Some words and symbols are so commonplace it seems impossible a company could claim exclusive rights to them. Christianity’s central figure might be one of them.
But according to the U.S. Patent And Trademark Office, Jesus Jeans has owned the word “Jesus” since 2007. According to the Wall Street Journal, the Italian company owned by BasicNet has fended off similarly named clothing startups ever since, though it is somewhat more charitable to churches.
The Wall Street Journal’s Jacob Gersham profiles how Jesus Jeans protects its original image:
Before taking on Jesus Surfed, Jesus Jeans objected to “Jesus First,” “Sweet Jesus,” and “Jesus Couture,” among others, which abandoned their trademark efforts. In some cases, when met with resistance, Jesus Jeans warned that it could sue for damages.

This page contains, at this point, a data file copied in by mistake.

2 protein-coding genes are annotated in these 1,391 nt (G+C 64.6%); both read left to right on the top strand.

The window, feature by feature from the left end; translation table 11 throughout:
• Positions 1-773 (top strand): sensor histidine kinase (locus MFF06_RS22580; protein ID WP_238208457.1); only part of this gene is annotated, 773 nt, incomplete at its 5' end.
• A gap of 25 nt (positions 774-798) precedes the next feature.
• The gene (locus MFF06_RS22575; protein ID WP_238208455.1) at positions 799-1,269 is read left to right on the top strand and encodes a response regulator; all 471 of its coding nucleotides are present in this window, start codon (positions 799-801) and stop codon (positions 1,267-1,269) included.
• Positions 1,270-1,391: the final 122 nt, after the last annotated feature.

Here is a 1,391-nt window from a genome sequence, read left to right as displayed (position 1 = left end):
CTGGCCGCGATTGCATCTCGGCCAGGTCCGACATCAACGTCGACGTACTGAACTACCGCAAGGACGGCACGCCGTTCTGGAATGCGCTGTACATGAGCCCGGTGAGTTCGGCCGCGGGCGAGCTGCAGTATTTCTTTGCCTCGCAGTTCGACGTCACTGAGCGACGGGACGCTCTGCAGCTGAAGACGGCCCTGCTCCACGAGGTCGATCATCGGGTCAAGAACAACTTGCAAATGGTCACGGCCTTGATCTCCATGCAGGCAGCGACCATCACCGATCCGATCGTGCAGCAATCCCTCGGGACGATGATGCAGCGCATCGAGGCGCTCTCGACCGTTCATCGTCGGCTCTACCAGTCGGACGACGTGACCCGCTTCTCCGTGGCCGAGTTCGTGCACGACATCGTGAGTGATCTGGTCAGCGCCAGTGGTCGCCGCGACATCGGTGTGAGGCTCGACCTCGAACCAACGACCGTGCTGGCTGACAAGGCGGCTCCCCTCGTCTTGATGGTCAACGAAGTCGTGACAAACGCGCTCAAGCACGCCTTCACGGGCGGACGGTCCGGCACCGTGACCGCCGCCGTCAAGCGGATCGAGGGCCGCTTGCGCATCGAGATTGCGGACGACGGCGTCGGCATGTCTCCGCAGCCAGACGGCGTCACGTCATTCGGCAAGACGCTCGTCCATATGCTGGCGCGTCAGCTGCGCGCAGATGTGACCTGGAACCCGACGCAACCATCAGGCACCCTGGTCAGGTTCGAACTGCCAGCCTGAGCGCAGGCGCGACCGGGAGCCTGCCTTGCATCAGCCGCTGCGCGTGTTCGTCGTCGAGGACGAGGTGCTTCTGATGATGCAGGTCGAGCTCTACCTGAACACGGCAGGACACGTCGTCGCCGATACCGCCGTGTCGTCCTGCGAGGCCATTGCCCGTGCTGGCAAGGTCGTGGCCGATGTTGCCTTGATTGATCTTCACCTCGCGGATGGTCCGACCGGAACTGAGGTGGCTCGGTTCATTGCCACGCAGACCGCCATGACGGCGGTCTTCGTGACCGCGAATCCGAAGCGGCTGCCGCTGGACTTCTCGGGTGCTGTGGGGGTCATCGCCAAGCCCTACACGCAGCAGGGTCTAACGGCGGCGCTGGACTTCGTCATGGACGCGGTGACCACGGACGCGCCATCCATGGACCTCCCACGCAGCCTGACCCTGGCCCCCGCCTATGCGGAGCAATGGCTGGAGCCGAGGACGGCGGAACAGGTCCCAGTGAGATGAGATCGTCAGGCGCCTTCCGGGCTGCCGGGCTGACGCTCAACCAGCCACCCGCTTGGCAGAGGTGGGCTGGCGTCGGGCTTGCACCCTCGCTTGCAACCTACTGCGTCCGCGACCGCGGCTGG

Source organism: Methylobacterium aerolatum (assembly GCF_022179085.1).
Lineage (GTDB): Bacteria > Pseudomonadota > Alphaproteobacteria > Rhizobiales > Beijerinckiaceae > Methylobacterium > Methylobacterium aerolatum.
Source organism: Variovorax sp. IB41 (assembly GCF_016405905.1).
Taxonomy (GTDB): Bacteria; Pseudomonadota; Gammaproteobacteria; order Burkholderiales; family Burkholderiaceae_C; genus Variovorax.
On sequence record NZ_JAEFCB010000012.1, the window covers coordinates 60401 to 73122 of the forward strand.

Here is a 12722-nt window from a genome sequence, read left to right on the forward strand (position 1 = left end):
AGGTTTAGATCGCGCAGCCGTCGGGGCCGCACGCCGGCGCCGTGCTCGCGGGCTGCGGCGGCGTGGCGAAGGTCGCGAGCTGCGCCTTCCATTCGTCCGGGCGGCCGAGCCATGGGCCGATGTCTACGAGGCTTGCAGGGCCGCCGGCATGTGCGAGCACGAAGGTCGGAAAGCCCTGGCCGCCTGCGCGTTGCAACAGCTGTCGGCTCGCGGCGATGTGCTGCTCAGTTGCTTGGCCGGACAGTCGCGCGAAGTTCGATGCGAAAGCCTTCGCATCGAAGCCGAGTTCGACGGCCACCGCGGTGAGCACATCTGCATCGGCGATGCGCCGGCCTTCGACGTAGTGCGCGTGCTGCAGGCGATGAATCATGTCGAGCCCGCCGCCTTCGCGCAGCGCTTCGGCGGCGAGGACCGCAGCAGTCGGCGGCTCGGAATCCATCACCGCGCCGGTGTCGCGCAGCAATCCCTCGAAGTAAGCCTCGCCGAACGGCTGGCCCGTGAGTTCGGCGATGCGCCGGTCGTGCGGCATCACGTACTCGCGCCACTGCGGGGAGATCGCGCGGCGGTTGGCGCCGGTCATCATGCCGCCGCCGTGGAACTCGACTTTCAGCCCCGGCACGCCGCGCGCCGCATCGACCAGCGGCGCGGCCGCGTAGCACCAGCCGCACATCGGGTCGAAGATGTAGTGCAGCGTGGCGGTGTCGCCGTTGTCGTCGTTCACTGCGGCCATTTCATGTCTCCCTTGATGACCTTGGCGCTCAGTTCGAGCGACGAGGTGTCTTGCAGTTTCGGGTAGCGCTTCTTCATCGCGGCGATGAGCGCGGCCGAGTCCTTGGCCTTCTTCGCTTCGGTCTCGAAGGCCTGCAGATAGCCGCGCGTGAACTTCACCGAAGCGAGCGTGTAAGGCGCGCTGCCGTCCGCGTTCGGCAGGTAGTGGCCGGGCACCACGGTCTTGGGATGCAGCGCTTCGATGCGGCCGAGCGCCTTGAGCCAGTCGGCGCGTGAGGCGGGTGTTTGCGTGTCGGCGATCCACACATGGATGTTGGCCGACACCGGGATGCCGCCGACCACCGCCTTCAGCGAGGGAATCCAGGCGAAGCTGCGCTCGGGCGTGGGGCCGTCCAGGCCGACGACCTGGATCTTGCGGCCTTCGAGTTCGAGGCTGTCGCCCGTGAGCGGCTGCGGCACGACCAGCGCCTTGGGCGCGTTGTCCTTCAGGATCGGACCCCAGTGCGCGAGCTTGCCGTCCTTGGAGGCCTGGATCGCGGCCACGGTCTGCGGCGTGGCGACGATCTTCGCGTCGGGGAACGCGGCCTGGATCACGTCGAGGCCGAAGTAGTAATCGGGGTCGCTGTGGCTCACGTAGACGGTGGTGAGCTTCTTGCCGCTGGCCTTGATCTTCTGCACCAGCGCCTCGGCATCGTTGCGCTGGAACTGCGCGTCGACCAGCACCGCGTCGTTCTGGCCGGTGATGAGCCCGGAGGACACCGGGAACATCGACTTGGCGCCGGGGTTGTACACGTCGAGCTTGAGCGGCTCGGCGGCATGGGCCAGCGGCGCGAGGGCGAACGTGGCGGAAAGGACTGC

Attorneys for Jesus Jeans say they are just trying to protect the value of their brand—no different from Nike’s claim over the winged goddess of victory.
“If somebody—small church or even a big church—wants to use ‘Jesus’ for printing a few T-shirts, we don’t care,” said Domenico Sindico, the general counsel for intellectual property at BasicNet SpA, a publicly traded company based in Turin, Italy, that owns Jesus Jeans and the Kappa sportswear brand.
But when companies like Mr. Anton’s seek to commercialize their products, “that’s a concern,” he said.
It is unlikely that Jesus Jeans actually has a lawful claim to a monopoly on the name “Jesus.” As a federal judge explained in a decision holding that Walmart does not own the trademark to a yellow smiley face, trademarks only cover “distinctive” marks. Thus, a common name like “Jesus” could only be trademarked if it became “associated in the minds of the public with the products or services offered by the proprietor of the mark.” We’re going to go out on a limb and say that when most people hear the name “Jesus,” they associate it with something other than blue jeans.
Nevertheless, for most small businesses, there is little hope of matching larger corporations in intellectual property battles, even when it is over a 2000-year-old figure. The mere threat of an expensive lawsuit can be enough to force small companies to back down.